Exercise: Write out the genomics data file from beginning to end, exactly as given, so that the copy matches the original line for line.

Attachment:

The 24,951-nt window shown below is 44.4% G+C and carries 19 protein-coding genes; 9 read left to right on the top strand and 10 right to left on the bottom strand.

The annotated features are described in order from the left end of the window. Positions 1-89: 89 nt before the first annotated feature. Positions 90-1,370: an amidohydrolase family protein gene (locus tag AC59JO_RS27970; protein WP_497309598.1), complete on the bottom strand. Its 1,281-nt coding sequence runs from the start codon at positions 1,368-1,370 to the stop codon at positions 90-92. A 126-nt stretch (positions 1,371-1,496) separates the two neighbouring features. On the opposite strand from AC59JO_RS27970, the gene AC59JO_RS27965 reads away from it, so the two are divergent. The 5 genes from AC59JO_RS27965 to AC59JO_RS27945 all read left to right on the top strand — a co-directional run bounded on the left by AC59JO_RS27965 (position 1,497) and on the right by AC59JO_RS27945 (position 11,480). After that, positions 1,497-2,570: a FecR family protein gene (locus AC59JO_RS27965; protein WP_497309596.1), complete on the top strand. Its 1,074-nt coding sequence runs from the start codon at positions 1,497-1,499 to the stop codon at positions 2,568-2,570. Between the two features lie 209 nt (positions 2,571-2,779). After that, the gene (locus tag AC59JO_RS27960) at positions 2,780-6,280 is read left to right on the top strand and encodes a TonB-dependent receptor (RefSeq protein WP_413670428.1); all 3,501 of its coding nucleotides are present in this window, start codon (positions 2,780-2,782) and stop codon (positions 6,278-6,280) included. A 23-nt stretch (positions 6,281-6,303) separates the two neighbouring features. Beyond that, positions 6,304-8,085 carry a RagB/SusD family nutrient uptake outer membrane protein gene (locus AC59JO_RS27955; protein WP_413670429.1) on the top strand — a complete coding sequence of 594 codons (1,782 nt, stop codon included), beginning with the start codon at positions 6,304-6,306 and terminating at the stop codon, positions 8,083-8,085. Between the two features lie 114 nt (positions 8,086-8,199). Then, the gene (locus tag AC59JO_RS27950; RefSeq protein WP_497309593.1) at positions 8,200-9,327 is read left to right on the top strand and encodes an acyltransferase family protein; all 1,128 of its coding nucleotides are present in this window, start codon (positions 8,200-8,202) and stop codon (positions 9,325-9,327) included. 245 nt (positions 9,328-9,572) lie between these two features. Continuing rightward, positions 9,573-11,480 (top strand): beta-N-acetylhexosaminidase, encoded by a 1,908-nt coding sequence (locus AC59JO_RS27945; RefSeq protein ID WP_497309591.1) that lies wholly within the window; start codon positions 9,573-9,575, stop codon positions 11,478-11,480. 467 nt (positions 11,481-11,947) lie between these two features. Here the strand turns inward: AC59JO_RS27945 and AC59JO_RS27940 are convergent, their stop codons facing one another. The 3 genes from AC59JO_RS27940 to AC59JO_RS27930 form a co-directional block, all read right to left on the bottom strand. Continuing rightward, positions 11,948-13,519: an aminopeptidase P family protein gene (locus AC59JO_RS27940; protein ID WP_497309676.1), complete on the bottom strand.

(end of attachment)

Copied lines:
The 24,951-nt window shown below is 44.4% G+C and carries 19 protein-coding genes; 9 read left to right on the top strand and 10 right to left on the bottom strand.

The annotated features are described in order from the left end of the window. Positions 1-89: 89 nt before the first annotated feature. Positions 90-1,370: an amidohydrolase family protein gene (locus tag AC59JO_RS27970; protein WP_497309598.1), complete on the bottom strand. Its 1,281-nt coding sequence runs from the start codon at positions 1,368-1,370 to the stop codon at positions 90-92. A 126-nt stretch (positions 1,371-1,496) separates the two neighbouring features. On the opposite strand from AC59JO_RS27970, the gene AC59JO_RS27965 reads away from it, so the two are divergent. The 5 genes from AC59JO_RS27965 to AC59JO_RS27945 all read left to right on the top strand — a co-directional run bounded on the left by AC59JO_RS27965 (position 1,497) and on the right by AC59JO_RS27945 (position 11,480). After that, positions 1,497-2,570: a FecR family protein gene (locus AC59JO_RS27965; protein WP_497309596.1), complete on the top strand. Its 1,074-nt coding sequence runs from the start codon at positions 1,497-1,499 to the stop codon at positions 2,568-2,570. Between the two features lie 209 nt (positions 2,571-2,779). After that, the gene (locus tag AC59JO_RS27960) at positions 2,780-6,280 is read left to right on the top strand and encodes a TonB-dependent receptor (RefSeq protein WP_413670428.1); all 3,501 of its coding nucleotides are present in this window, start codon (positions 2,780-2,782) and stop codon (positions 6,278-6,280) included. A 23-nt stretch (positions 6,281-6,303) separates the two neighbouring features. Beyond that, positions 6,304-8,085 carry a RagB/SusD family nutrient uptake outer membrane protein gene (locus AC59JO_RS27955; protein WP_413670429.1) on the top strand — a complete coding sequence of 594 codons (1,782 nt, stop codon included), beginning with the start codon at positions 6,304-6,306 and terminating at the stop codon, positions 8,083-8,085. Between the two features lie 114 nt (positions 8,086-8,199). Then, the gene (locus tag AC59JO_RS27950; RefSeq protein WP_497309593.1) at positions 8,200-9,327 is read left to right on the top strand and encodes an acyltransferase family protein; all 1,128 of its coding nucleotides are present in this window, start codon (positions 8,200-8,202) and stop codon (positions 9,325-9,327) included. 245 nt (positions 9,328-9,572) lie between these two features. Continuing rightward, positions 9,573-11,480 (top strand): beta-N-acetylhexosaminidase, encoded by a 1,908-nt coding sequence (locus AC59JO_RS27945; RefSeq protein ID WP_497309591.1) that lies wholly within the window; start codon positions 9,573-9,575, stop codon positions 11,478-11,480. 467 nt (positions 11,481-11,947) lie between these two features. Here the strand turns inward: AC59JO_RS27945 and AC59JO_RS27940 are convergent, their stop codons facing one another. The 3 genes from AC59JO_RS27940 to AC59JO_RS27930 form a co-directional block, all read right to left on the bottom strand. Continuing rightward, positions 11,948-13,519: an aminopeptidase P family protein gene (locus AC59JO_RS27940; protein ID WP_497309676.1), complete on the bottom strand.